Hardcover: 1272 pages
Publisher: Pearson; 7 edition (June 18, 2015)
Product Dimensions: 7.7 x 1.8 x 9.2 inches
Shipping Weight: 4.1 pounds (View shipping rates and policies)
Average Customer Review: 3.3 out of 5 stars See all reviews (14 customer reviews)
Best Sellers Rank: #43,300 in Books (See Top 100 in Books) #9 in Books > Computers & Technology > Networking & Cloud Computing > Network Administration > Storage & Retrieval #41 in Books > Textbooks > Computer Science > Database Storage & Design #90 in Books > Computers & Technology > Databases & Big Data
I simply love this book. I agree however that it is VERY theoretical, VERY abstract at times, and VERY mathematical.If you want a great book on general database theory, This is for you. I would have loved to see some more diagrams on the relational algebra chapters though.For the following section, please bear in mind that i am not expert in the DBA field. I'm a AP graduate, who loves database technology.Who would i suggest this book to?* Grad students wanting a reference on general database theory.* Developers looking to develop DBMSs.* Autodidacts who already know how to access Databases from Java or C#, wanting to learn more.* Professionals wanting to delve into what is under the hood of Database systems.* DBAs and would be DBAs.Who would i not suggest this book to?* First semester CS and AP in commuter science students.* Autodidacts who are looking for their first book on databases.* People looking for an in depth book on a specific DBMS. For instance if you are learning MS SQL then inside MS SQL server 20xx would be a better choice.
The title of this book suggests that it is merely the basics; don't be fooled. This book goes far beyond the fundamentals. It is over 1,000 pages of "stuff". It is used for graduate school classes in database design. I won't bore the reader with complex theories and jargon. In short, don't buy this book unless it is required for a school course. This book will only be of use if you are attending graduate school or in search of a PhD.If you are looking to understand how to build tables, define the relationship between tables, how to load data into a database, how to query the database of information, and simply desire a good foundation is the true "fundamentals" of database design then I recommend "The Practical SQL Handbook" by Judith Bowman and it's companion "Practical SQL the Sequel". These books will provide a better and more thorough understanding of the application of database design in terms you can understand and it leaves out the theoretical, discrete math, set theory "stuff".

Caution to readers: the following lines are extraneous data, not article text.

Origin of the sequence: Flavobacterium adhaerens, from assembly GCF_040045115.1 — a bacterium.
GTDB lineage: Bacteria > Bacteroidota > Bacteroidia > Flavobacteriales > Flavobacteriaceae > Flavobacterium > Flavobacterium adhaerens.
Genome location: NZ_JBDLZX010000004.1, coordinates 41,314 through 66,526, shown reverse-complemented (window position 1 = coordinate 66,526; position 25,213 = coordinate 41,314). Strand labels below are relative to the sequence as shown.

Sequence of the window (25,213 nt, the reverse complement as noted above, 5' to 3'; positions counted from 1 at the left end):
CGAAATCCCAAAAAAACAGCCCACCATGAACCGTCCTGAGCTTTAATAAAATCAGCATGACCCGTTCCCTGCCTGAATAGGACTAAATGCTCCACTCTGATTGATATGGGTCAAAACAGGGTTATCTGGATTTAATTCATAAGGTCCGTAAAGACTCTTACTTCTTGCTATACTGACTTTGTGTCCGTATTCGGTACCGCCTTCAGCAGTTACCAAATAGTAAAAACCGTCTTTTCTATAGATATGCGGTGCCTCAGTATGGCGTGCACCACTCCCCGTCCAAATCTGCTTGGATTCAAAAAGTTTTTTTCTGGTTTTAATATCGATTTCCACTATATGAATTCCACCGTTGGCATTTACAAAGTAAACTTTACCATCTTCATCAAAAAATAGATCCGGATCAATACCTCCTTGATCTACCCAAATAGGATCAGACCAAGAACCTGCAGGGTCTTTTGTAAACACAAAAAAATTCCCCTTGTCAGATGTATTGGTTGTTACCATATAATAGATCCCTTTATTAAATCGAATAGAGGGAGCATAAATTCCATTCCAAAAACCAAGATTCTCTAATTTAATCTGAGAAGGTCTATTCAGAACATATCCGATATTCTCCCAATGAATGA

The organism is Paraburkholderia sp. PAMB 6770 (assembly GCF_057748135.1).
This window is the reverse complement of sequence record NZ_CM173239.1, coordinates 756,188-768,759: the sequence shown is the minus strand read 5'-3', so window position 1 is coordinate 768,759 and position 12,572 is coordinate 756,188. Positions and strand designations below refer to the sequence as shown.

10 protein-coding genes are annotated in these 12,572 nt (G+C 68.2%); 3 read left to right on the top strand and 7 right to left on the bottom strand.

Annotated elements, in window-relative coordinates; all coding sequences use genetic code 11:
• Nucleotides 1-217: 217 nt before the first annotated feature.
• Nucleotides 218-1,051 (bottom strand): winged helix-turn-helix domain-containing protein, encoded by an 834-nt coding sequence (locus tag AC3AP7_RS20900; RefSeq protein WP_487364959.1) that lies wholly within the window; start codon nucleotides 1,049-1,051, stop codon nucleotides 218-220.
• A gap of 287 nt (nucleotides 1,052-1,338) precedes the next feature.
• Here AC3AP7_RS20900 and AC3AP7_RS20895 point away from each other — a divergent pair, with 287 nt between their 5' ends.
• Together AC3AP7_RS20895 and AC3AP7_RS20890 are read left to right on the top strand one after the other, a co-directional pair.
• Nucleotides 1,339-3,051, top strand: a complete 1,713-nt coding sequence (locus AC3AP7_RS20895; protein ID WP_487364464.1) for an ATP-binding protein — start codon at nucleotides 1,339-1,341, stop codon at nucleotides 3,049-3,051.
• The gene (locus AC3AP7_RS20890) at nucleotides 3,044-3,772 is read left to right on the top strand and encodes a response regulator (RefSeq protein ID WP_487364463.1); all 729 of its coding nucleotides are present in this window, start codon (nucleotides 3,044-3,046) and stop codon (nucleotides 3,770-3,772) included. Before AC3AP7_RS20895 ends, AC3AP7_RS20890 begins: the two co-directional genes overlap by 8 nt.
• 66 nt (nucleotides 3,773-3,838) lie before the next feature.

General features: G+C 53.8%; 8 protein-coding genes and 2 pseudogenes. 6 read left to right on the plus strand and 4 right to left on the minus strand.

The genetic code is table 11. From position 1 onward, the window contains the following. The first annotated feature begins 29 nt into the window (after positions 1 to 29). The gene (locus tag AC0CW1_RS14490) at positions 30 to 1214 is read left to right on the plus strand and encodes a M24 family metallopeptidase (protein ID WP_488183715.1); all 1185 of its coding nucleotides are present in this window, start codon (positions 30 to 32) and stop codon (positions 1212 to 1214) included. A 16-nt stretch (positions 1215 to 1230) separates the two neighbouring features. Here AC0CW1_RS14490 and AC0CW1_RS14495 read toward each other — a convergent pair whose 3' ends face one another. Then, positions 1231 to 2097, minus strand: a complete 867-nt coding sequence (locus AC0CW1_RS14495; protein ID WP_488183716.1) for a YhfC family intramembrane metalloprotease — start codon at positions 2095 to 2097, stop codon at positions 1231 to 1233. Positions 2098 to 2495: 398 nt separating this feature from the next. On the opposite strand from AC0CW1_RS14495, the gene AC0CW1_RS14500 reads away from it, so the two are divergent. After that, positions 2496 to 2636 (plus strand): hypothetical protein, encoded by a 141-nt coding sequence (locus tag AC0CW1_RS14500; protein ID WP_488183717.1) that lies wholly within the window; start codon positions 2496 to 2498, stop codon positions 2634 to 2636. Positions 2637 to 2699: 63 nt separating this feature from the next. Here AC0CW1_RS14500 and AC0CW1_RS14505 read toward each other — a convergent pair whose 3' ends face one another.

I had to have this textbook for a Database Design course and I found the book to be horrible. Not in the sense of incorrect grammar but as a source of educating and being able to refer to as a learning tool. I found the text to be very hard to read taking me about as twice as long to read each chapter as compared to most technical textbooks that I have had in the past. Chapters seem to just start talking about one thing, then moves onto another thing, and then returns back to the original topic. But to sum it all up, I would only recommend this textbook towards enemy's as a punishment because it made my life pretty much hell throughout this course. I would expect a little better quality for $150.00.
Using it for a graduate course at the author's author school. The author frequntly references diagrams from previous chapters and occasionally future chapters. Really obvious in the Kindle version. Some text is a reading of a mathematical formula not shown, not an explanation for added understanding. Still has errors after the 7th edition. Too expensive, even the ebook, for a book that will soon atempt to obsolesce itself. There are too many editions and theory does not change that quickly. It's attempting to be a timeless comprehensive reference like CLRS or Russel & Norvig but it's got a ways to go.
useless text. just go to youtube and find a db course and you'll learn more.
Dry, obsolete, useless, just theory, not professional, expensive, shows in 1241 pages that the authors never stepped out of a university ... get real, get a job!
The book came with blue spots on the cover, although it was published this year.
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